this old blog post from 2009, about Dambisa Moyo's book, Dead Aid, and I thought it was worth resurrecting its rotting corpse and taking another look.
It was a bit of a ranty rambly blog post at the time, and I also forgot to follow up one of the comments, which linked to this radio interview with Moyo, which I've now listened to.
In summary of what I'd said before, Moyo used the book to sweepingly label all (governmental) aid as "bad" and feeding corruption, and so should be stopped. She also had seemed to have criticism for humanitarian and charity aid.
What particularly worried me at the time (and is still my main reservation) was her apparent faith that the free market would simply "step in" and do everything that governmental aid is failing to do. Apparently Chinese and other foreign investment will inevitably bring growth to African wealth.
The key contrast in that sentence, if you failed to spot it, is between the words "foreign" and "African".
What she is proposing is that we allow multinational companies to walk in and raid developing countries' natural resources on a scale even greater than what is happening today. Does she really think that foreign investors making lots of money is going to always have a knock-on benefit for the local economy?
Having listened to her radio interview however, I don't think she means that to happen, it's just that this is what her proposals would lead to. There's a lot that she says that I agree with.
One of the things she says is that localised aid to people's individual needs is very effective. She cites Kiva.org, who do a great job of connecting individual donors to people in need of small business loans. The great thing is that the initial investment generates revenue for the recipient, who can then repay the loan so that the money is available for the donor to recoup or reinvest.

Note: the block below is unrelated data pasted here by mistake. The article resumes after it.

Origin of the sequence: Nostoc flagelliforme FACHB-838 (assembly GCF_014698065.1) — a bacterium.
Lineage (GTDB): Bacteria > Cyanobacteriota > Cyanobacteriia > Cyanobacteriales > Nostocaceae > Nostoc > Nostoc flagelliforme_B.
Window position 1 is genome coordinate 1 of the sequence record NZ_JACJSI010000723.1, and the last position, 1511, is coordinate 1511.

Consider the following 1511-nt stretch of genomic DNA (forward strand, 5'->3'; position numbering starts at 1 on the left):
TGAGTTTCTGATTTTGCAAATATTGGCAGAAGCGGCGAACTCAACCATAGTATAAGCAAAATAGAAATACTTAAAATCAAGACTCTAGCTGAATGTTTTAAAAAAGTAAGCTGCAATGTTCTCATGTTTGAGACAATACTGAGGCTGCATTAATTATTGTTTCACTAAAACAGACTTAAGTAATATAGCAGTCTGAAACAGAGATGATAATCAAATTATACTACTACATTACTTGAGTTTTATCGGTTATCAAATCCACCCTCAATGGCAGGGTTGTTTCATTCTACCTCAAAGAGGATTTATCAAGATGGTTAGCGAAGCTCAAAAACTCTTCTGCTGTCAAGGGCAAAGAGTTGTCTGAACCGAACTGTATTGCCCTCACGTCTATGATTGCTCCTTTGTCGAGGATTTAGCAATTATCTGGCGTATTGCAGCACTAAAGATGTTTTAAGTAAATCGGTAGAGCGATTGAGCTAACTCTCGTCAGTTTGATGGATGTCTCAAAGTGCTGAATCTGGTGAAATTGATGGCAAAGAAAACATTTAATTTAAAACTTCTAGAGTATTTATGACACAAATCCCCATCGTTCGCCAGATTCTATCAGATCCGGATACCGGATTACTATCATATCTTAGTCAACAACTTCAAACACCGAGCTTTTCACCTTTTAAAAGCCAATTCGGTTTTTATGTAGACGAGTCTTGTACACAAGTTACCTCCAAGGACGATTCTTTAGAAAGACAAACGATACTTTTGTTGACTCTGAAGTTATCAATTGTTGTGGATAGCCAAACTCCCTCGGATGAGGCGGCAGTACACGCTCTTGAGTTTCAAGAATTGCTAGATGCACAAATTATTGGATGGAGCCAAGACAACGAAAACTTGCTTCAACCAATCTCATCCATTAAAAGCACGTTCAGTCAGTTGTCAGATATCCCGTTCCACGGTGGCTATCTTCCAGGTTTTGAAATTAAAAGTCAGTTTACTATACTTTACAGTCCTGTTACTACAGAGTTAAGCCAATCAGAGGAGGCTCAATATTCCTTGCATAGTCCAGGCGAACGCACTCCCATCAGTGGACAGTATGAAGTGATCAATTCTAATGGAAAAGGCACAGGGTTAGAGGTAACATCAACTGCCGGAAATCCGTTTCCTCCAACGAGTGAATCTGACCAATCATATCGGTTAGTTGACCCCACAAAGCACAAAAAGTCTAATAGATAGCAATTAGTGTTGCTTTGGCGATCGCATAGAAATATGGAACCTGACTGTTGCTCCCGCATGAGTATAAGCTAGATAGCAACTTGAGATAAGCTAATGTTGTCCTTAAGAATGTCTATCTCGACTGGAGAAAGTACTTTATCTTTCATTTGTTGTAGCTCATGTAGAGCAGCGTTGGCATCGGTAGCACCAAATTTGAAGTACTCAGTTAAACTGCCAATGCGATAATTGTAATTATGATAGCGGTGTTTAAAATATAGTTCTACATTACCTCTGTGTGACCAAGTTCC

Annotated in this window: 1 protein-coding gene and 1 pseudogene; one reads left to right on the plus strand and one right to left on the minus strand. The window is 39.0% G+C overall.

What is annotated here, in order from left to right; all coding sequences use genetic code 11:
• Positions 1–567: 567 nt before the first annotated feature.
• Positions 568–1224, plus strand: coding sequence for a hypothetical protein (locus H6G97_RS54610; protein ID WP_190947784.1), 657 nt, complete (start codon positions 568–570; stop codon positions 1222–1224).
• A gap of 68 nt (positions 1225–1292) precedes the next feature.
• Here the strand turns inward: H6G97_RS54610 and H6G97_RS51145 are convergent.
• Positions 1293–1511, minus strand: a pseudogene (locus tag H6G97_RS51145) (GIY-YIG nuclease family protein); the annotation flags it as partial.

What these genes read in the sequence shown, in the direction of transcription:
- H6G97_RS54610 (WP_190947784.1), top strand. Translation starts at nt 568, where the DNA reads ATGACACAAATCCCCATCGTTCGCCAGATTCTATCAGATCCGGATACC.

I said at the time, it's the same sort of reason I'm so proud of The Hoja Project. We provide microfinance loans through our IGPs, we provide education to people who can then invest their new skills and qualifications into a better career, and we do it all by being really stingy and trying to make it all as self-funding as we possibly can.
As well as this, our work is locally relevant - Hoja is run by Oswin in his own community, and with the support of local leaders. In three years, largely thanks to Hoja's work, average family daily income in Tanga ward has increased from 15p to 41p, while in surrounding wards it's stayed roughly the same.
This is the sort of grass roots stuff I really believe in - I think it's far more effective at building a solid foundation for the future than any governmental aid.
And there is the second point I agree with. Governmental aid feeds corruption. Governments who receive large amounts of aid need not rely on their people for taxation, and so are not accountable to the people they are supposed to work for. [some links on taxation & accountability]
And then you get a Parliament full of MPs who spend much of their time giving themselves pay rises. Like this.
I'm not going to jump in and agree with stopping all governmental aid (because I'm sure in many cases it's necessary), but I do find myself sighing heavily at every G8 summit where the headline campaign is inevitably to persuade our leaders to throw more money at the problem (a promise they don't tend to keep anyway).
What we need to do more than anything is to persuade our leaders to stop telling fragile economies to open themselves up to free markets. Seedlings need first to be nurtured to maturity before being planted in the forest.
And that's where Ms Moyo and I beg to differ.